A draft US Senate committee bill that would give the US Federal Energy Regulatory Commission limited cybersecurity oversight of state-jurisdictional electric distribution lines was met with concerns Thursday at a Senate Energy and Natural Resources Committee hearing.
The head of North American Electric Reliability Corp., the entity responsible for establishing grid reliability standards for the bulk electric system in the contiguous 48 US states, but not local distribution facilities, argued that FERC should not be given that additional oversight unless NERC is also granted the same authority to set standards for cybersecurity issues affecting distribution lines.
FERC is responsible for overseeing NERC activities, approving or rejecting proposed NERC reliability standards as well as any penalty amounts assigned to entities that violate the standards. NERC and FERC’s oversight of reliability on the grid does not include certain lines that go into major cities, distribution lines or the grid systems in Alaska and Hawaii. States have jurisdiction over distribution lines.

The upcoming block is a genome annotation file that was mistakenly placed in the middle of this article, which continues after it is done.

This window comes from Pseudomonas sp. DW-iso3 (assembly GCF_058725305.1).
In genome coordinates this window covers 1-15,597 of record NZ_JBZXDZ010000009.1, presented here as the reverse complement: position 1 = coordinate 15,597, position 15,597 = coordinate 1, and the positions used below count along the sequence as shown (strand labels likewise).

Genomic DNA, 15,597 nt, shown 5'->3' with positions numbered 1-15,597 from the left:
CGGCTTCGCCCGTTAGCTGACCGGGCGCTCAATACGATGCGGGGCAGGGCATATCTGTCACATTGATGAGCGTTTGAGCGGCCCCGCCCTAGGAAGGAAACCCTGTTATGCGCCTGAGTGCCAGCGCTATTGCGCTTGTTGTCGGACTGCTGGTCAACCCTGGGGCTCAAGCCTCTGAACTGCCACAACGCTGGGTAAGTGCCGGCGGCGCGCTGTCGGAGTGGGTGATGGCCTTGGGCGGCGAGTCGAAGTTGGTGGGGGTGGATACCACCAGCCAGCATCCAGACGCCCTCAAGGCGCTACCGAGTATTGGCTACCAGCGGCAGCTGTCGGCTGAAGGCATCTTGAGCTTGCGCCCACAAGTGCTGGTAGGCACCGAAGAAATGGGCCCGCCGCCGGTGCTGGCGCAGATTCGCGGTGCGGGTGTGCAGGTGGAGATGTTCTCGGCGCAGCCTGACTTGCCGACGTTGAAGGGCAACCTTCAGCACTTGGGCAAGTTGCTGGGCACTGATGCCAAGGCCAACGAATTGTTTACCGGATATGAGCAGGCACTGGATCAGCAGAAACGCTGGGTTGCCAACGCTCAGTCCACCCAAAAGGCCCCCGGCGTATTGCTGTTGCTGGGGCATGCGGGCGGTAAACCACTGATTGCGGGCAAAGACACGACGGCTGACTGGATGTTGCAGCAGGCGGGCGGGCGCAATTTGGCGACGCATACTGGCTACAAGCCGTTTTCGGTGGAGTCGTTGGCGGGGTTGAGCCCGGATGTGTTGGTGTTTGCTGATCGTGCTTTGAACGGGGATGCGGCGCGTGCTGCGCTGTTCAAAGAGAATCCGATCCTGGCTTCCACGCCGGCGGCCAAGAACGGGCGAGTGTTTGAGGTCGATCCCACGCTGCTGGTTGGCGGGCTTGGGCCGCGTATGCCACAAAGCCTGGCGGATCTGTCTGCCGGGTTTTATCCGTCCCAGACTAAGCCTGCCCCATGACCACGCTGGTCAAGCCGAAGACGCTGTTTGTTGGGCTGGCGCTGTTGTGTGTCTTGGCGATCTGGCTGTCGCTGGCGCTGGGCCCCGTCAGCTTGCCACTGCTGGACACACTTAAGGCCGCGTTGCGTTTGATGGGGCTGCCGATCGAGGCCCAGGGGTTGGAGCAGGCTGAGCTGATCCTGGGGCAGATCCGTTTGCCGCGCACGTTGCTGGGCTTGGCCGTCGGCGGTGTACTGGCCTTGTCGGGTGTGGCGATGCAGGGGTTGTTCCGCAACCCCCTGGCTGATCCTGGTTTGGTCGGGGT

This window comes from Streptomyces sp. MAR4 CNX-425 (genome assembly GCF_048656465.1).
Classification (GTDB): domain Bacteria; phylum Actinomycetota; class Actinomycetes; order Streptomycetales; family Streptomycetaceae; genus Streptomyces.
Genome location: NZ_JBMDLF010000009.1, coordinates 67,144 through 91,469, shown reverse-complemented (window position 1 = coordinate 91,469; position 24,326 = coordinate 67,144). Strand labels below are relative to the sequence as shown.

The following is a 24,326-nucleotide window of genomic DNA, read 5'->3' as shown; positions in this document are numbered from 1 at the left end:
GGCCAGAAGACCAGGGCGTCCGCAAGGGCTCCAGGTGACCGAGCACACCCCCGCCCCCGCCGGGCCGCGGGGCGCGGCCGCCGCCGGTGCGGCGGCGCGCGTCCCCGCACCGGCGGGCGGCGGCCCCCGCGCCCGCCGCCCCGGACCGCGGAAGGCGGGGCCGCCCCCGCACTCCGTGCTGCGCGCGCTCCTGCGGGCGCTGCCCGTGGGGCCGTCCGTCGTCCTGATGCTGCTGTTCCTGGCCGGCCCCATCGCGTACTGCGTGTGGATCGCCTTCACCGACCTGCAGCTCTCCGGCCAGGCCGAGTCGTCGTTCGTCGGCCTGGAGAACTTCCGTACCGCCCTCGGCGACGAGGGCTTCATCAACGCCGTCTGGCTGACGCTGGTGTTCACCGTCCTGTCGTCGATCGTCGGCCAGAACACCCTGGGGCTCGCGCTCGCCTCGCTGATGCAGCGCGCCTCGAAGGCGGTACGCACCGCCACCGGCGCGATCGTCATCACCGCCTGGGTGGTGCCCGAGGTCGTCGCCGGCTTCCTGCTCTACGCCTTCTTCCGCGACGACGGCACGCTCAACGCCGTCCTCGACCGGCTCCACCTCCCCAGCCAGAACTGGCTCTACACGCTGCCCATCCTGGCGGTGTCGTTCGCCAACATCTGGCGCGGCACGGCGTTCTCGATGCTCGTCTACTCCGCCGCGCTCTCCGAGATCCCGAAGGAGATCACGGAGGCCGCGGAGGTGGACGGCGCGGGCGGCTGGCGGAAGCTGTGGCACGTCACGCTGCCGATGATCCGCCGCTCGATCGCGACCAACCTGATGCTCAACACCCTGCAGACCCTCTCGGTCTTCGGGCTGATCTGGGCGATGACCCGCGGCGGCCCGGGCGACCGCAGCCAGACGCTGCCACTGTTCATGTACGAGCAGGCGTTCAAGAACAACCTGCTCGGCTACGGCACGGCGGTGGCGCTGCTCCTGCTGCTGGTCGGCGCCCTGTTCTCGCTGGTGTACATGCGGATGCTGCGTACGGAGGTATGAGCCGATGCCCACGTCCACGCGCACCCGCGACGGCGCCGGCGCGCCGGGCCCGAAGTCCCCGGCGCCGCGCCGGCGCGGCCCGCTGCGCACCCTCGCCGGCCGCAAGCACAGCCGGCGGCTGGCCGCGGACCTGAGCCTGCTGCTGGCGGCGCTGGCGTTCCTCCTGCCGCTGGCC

But the Senate draft bill would authorize FERC to set an interim rules directing owners and operators of distribution facilities to address cybersecurity vulnerabilities that would otherwise leave them open to a direct attack.
Unless NERC is granted matching jurisdiction, the law would essentially allow FERC to determine cybersecurity reliability measures for facilities over which NERC has no oversight or standard-setting ability, NERC President and CEO Gerry Cauley said.
The draft legislation would give FERC the ability to direct NERC to develop and propose a standard or revise an existing standard to adequately protect critical electric infrastructure from cybersecurity vulnerabilities.